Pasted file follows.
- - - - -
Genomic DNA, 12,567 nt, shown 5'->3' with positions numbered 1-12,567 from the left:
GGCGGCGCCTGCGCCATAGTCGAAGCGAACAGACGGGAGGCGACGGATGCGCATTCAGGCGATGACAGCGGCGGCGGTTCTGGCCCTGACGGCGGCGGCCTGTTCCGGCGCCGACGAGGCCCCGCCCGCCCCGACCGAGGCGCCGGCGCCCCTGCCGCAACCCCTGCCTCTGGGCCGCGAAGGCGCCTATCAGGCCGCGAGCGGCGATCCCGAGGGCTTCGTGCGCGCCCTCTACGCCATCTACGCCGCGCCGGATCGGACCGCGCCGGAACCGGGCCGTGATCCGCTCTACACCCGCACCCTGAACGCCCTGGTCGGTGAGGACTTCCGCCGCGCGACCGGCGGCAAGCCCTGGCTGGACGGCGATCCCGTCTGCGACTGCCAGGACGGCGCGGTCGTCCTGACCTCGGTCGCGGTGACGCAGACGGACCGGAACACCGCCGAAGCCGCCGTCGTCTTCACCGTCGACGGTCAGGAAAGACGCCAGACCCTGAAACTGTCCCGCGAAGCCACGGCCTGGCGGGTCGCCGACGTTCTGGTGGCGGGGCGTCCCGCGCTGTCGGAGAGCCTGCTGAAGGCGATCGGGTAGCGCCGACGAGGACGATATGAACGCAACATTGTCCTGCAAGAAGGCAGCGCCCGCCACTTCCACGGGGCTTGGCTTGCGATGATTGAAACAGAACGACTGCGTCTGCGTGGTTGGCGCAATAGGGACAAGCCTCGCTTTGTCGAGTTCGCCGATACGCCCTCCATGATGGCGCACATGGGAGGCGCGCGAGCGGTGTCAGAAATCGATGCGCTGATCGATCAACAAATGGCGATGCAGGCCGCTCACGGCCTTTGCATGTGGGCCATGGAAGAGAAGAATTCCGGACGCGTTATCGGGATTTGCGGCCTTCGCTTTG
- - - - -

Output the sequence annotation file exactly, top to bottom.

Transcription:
Genomic DNA, 12,567 nt, shown 5'->3' with positions numbered 1-12,567 from the left:
GGCGGCGCCTGCGCCATAGTCGAAGCGAACAGACGGGAGGCGACGGATGCGCATTCAGGCGATGACAGCGGCGGCGGTTCTGGCCCTGACGGCGGCGGCCTGTTCCGGCGCCGACGAGGCCCCGCCCGCCCCGACCGAGGCGCCGGCGCCCCTGCCGCAACCCCTGCCTCTGGGCCGCGAAGGCGCCTATCAGGCCGCGAGCGGCGATCCCGAGGGCTTCGTGCGCGCCCTCTACGCCATCTACGCCGCGCCGGATCGGACCGCGCCGGAACCGGGCCGTGATCCGCTCTACACCCGCACCCTGAACGCCCTGGTCGGTGAGGACTTCCGCCGCGCGACCGGCGGCAAGCCCTGGCTGGACGGCGATCCCGTCTGCGACTGCCAGGACGGCGCGGTCGTCCTGACCTCGGTCGCGGTGACGCAGACGGACCGGAACACCGCCGAAGCCGCCGTCGTCTTCACCGTCGACGGTCAGGAAAGACGCCAGACCCTGAAACTGTCCCGCGAAGCCACGGCCTGGCGGGTCGCCGACGTTCTGGTGGCGGGGCGTCCCGCGCTGTCGGAGAGCCTGCTGAAGGCGATCGGGTAGCGCCGACGAGGACGATATGAACGCAACATTGTCCTGCAAGAAGGCAGCGCCCGCCACTTCCACGGGGCTTGGCTTGCGATGATTGAAACAGAACGACTGCGTCTGCGTGGTTGGCGCAATAGGGACAAGCCTCGCTTTGTCGAGTTCGCCGATACGCCCTCCATGATGGCGCACATGGGAGGCGCGCGAGCGGTGTCAGAAATCGATGCGCTGATCGATCAACAAATGGCGATGCAGGCCGCTCACGGCCTTTGCATGTGGGCCATGGAAGAGAAGAATTCCGGACGCGTTATCGGGATTTGCGGCCTTCGCTTTG